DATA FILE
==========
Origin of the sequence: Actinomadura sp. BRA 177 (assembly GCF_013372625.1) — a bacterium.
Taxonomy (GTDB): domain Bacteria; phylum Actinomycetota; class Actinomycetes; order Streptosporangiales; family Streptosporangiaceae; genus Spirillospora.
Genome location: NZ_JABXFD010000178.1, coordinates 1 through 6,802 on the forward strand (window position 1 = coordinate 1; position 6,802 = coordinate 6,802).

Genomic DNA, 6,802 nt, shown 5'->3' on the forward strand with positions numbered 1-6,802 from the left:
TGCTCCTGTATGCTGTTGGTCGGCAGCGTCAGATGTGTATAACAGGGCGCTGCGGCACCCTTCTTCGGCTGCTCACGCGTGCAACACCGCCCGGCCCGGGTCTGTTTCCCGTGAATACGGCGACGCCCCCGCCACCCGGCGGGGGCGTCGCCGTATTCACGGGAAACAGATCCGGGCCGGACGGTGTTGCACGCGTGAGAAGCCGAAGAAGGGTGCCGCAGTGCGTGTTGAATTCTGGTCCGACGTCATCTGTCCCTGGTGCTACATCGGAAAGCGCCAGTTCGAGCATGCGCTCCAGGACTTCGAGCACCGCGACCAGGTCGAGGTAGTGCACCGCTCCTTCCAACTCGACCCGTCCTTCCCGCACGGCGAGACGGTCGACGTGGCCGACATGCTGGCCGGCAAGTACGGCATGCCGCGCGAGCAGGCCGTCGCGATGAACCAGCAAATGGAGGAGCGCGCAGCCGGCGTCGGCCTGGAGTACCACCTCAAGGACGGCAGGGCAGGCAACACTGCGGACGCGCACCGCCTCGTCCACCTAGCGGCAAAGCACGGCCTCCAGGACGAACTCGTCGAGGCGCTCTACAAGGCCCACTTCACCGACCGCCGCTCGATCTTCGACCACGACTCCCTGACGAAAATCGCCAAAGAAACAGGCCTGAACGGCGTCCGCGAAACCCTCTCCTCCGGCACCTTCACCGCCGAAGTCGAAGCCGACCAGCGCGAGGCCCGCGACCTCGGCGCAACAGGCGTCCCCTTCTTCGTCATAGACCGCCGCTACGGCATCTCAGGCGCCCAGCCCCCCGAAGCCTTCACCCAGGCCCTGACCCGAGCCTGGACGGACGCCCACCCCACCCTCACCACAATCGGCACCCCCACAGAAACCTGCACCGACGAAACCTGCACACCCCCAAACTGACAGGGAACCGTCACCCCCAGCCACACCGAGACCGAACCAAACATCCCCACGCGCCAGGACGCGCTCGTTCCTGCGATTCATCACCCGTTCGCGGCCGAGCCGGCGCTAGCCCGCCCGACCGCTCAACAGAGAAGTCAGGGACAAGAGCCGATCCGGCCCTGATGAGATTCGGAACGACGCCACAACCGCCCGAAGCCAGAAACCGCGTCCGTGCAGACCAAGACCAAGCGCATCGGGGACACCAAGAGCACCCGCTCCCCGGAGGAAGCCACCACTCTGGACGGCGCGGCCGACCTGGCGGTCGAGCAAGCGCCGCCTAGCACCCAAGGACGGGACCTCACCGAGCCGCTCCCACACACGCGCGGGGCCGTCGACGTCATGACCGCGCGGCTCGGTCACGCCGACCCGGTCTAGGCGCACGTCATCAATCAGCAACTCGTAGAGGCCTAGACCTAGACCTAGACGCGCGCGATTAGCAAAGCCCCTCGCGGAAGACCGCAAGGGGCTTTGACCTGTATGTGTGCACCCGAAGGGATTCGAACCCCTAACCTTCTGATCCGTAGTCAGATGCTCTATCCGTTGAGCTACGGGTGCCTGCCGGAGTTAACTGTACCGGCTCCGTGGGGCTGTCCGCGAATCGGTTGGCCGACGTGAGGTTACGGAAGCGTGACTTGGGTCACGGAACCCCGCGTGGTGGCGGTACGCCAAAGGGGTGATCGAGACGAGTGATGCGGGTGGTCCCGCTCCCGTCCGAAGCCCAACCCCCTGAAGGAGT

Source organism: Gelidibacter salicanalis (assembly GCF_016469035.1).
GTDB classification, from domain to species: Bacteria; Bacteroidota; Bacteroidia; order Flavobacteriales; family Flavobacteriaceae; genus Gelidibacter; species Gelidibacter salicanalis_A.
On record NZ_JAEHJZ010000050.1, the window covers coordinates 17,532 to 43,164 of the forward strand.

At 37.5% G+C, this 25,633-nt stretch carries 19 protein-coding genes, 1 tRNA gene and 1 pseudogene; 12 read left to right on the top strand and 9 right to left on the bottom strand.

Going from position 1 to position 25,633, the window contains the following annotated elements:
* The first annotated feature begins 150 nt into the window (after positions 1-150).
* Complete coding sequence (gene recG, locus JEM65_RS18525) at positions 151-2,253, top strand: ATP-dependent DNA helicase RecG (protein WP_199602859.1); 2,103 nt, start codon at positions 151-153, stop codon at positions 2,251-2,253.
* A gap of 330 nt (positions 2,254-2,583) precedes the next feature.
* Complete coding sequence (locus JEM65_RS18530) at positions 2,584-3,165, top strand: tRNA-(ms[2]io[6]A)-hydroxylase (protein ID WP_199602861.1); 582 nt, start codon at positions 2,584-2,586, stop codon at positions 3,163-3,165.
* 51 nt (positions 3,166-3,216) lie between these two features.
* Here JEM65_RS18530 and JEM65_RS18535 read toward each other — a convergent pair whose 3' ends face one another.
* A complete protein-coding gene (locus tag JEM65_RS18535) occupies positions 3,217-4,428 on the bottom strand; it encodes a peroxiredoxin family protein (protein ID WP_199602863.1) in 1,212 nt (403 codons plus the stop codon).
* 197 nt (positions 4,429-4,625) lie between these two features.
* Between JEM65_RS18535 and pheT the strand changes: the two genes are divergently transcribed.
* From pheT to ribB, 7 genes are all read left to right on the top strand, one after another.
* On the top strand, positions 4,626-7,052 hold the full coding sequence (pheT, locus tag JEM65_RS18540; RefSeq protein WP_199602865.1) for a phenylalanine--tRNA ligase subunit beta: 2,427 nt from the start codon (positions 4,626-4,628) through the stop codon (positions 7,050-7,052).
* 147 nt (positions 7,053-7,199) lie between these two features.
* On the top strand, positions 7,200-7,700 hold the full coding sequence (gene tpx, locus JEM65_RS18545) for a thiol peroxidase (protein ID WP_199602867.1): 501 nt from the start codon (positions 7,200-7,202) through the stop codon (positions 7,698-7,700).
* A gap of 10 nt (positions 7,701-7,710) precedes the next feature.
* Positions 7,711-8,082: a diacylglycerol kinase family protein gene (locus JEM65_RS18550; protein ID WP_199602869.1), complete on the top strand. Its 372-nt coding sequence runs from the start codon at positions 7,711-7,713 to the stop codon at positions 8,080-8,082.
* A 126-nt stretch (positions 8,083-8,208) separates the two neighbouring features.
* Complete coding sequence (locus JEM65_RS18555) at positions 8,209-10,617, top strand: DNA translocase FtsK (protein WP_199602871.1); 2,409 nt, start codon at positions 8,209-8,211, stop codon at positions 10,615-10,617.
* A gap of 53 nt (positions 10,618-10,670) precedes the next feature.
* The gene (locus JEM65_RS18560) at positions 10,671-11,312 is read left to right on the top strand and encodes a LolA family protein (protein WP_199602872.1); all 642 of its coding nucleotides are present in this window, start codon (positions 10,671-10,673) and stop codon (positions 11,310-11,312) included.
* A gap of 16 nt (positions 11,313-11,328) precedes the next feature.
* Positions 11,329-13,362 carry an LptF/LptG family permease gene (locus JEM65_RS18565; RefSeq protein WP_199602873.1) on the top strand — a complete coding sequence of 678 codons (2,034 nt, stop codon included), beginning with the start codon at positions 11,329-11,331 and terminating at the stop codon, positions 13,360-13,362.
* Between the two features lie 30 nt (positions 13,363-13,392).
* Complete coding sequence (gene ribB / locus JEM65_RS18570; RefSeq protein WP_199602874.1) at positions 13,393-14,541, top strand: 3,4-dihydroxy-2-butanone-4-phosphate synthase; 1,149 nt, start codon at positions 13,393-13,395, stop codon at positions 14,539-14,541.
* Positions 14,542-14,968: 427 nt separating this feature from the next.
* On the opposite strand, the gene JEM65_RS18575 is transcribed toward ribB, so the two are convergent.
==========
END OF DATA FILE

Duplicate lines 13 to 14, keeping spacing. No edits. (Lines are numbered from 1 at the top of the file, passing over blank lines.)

* A gap of 330 nt (positions 2,254-2,583) precedes the next feature.
* Complete coding sequence (locus JEM65_RS18530) at positions 2,584-3,165, top strand: tRNA-(ms[2]io[6]A)-hydroxylase (protein ID WP_199602861.1); 582 nt, start codon at positions 2,584-2,586, stop codon at positions 3,163-3,165.